s part of the Tchaikovsky Revealed season at the Royal Festival Hall, the performance yesterday evening was his rarely-heard one-act opera Iolanta , first performed in 1892 and given here in a concert performance.
The plot is a slightly soppy fairy-tale, based on an 1845 play by Henrik Herz. Princess Iolanta is blind, but does not know it - her father King René has kept her away from the world, with servants who are forbidden to make any reference to anything to do with sight. She feels that something is missing, but cannot tell what. An Arabic physician tells the King that he must tell her the truth, for only by wishing to see will she ever be able to, but the King is unwilling to break what he sees as her protection.
She is betrothed since childhood to a Duke who does not know of her blindness, but when a visiting stranger enters the stronghold and they fall in love, he inadvertently reveals her blindness to her: reluctant at first, she agrees to undergo the operation which restores her sight: the King allows them to marry.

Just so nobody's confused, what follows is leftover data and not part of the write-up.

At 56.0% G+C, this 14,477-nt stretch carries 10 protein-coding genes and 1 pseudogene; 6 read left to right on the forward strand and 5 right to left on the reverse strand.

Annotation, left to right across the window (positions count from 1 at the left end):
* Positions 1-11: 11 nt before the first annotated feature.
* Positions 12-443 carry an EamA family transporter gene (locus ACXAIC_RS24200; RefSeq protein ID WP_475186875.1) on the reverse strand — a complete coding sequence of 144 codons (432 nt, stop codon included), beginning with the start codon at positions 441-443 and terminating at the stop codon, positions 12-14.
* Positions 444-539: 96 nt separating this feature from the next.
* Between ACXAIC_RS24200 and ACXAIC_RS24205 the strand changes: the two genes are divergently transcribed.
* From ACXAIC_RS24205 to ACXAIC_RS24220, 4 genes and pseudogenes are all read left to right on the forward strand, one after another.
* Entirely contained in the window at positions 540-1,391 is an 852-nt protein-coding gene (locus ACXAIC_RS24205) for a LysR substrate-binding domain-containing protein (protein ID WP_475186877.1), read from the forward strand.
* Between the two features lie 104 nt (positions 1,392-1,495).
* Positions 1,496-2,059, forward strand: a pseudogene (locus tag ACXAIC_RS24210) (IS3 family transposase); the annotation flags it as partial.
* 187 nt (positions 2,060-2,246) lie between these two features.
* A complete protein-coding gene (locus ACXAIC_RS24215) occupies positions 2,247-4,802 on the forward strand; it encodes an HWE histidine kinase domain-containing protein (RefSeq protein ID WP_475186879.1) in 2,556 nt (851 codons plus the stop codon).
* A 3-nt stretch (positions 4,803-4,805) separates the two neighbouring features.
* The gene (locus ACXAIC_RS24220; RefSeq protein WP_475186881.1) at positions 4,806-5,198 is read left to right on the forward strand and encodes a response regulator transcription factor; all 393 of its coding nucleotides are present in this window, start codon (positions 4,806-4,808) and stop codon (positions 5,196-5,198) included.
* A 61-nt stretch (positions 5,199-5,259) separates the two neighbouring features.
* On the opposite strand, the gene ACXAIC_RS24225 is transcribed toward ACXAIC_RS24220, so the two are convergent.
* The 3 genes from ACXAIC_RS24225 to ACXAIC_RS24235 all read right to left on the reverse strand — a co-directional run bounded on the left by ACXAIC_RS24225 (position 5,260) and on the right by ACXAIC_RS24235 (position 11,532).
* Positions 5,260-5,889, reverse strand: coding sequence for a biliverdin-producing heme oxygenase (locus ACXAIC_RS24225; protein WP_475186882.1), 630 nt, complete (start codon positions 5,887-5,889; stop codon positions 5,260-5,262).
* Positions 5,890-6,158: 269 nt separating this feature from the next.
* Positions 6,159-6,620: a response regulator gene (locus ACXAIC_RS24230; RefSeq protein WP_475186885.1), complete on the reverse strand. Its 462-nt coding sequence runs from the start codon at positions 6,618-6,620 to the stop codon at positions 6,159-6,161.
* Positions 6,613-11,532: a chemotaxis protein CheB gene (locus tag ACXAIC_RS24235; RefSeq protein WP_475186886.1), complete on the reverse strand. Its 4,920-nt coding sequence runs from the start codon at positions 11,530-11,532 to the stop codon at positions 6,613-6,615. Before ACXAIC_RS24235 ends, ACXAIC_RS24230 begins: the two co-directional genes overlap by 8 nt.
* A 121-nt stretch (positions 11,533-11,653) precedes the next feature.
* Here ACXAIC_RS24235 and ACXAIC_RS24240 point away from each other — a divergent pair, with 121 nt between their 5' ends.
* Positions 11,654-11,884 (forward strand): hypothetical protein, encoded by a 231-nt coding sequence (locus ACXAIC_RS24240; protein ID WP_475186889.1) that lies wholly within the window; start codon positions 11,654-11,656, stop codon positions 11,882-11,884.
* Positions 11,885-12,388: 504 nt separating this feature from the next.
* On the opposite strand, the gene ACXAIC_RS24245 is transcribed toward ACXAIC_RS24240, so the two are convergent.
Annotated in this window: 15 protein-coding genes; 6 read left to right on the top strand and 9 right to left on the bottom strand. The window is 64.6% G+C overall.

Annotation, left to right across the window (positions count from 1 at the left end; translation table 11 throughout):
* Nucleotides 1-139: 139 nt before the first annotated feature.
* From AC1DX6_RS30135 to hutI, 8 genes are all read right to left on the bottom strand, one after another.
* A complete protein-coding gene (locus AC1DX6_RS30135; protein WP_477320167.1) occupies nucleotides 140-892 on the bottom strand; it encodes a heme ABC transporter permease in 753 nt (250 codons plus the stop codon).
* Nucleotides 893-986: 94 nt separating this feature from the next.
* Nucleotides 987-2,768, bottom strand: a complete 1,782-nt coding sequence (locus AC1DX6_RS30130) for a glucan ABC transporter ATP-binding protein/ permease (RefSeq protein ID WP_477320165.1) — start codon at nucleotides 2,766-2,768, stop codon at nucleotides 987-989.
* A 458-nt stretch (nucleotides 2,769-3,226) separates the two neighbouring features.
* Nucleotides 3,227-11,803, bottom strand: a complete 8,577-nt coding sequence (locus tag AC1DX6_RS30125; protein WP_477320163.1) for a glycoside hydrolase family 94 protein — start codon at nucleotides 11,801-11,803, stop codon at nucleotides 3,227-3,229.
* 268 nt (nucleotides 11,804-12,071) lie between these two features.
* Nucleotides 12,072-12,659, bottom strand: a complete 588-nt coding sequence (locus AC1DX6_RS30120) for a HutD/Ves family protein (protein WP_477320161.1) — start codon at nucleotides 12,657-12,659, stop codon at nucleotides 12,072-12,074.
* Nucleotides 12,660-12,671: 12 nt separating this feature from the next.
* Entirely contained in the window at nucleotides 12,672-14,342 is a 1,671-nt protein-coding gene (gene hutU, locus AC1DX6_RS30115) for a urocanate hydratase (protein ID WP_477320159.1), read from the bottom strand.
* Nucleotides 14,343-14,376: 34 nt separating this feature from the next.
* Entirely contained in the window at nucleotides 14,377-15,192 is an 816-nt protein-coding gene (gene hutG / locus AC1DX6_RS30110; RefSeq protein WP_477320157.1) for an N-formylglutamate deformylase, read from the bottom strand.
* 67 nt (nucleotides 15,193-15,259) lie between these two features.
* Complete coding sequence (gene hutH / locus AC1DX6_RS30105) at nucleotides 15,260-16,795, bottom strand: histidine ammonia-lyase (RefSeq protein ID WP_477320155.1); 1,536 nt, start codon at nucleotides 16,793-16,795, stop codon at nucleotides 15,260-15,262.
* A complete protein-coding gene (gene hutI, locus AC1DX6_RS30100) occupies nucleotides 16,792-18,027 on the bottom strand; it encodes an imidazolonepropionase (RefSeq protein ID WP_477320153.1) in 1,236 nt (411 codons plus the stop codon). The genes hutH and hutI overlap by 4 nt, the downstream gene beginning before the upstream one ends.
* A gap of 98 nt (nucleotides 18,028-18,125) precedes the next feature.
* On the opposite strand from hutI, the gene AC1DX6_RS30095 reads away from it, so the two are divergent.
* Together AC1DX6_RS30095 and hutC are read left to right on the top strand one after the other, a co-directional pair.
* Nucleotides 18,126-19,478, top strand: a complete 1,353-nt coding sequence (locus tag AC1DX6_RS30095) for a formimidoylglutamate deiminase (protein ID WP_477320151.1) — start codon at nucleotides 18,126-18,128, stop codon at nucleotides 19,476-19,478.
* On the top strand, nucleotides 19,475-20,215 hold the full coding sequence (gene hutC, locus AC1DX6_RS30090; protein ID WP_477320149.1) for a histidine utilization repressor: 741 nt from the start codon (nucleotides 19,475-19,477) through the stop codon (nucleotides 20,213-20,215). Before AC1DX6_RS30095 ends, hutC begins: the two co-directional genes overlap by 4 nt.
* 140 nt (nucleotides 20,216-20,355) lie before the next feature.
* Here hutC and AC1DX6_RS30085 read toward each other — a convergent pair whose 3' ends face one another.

Tchaikovsky's score is assured and masterly, though it wasn't appreciated at its first performances - even Rimsky-Korsakov complained about the orchestration: but in fact from the sombre opening through the increasingly passionate meeting with the visitor, to the final exultation on the return of her sight, his use of melody and orchestral colour is vivid and imaginative. It's a fine work, and one which deserves a wider hearing.
The London Philharmonic Orchestra was conducted by Vladimir Jurowski, with Tania Monogarova as Iolanta, Sergei Alekshakin as the King and Yevgeny Shapovalov as Count Vaudémont, the stranger: an excellent and involving performance
Posted: Sun - October 26, 2008 at 08:27 AM by Roger Wilmut
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Published On: Mar 11, 2016 05:00 PM